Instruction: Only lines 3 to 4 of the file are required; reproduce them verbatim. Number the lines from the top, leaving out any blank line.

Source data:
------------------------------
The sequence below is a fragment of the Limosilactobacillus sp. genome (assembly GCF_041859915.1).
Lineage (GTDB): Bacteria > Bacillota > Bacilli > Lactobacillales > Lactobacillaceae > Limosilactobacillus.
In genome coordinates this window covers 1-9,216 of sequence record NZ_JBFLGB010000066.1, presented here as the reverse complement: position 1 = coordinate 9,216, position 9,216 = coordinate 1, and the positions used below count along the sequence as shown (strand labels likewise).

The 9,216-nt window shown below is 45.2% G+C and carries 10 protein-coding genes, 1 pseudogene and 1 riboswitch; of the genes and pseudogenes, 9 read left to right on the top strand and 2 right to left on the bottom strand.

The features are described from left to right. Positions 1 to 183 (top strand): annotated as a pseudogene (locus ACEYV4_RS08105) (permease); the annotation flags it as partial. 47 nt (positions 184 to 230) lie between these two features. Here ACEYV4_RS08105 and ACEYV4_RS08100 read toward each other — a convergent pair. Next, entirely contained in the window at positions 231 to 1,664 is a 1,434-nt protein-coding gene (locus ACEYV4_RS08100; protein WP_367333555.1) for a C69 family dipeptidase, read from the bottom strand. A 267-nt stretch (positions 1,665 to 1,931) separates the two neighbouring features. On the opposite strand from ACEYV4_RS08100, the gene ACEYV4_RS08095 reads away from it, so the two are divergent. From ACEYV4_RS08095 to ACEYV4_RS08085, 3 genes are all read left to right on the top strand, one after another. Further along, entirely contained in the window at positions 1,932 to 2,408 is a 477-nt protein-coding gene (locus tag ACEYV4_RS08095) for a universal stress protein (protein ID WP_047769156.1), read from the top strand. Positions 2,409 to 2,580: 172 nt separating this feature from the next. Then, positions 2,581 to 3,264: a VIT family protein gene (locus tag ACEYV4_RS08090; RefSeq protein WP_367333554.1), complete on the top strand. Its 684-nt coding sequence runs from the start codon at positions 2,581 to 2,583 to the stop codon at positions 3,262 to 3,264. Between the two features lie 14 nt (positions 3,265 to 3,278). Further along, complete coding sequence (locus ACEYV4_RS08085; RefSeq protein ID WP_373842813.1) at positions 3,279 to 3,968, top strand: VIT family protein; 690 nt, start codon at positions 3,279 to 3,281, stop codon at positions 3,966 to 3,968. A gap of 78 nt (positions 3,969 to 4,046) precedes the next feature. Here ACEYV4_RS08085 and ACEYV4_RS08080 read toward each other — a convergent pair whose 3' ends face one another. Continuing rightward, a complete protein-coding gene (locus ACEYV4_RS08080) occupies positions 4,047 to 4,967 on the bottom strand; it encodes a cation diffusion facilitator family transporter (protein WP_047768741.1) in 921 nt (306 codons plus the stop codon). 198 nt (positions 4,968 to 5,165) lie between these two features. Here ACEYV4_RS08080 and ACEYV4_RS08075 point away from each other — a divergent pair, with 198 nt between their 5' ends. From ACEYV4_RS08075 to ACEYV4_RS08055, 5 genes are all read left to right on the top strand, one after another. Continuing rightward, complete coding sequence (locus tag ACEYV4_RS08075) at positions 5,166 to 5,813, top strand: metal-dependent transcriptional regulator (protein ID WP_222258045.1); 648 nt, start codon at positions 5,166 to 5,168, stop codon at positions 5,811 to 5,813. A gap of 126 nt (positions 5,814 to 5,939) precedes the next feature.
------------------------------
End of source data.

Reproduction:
In genome coordinates this window covers 1-9,216 of sequence record NZ_JBFLGB010000066.1, presented here as the reverse complement: position 1 = coordinate 9,216, position 9,216 = coordinate 1, and the positions used below count along the sequence as shown (strand labels likewise).

The 9,216-nt window shown below is 45.2% G+C and carries 10 protein-coding genes, 1 pseudogene and 1 riboswitch; of the genes and pseudogenes, 9 read left to right on the top strand and 2 right to left on the bottom strand.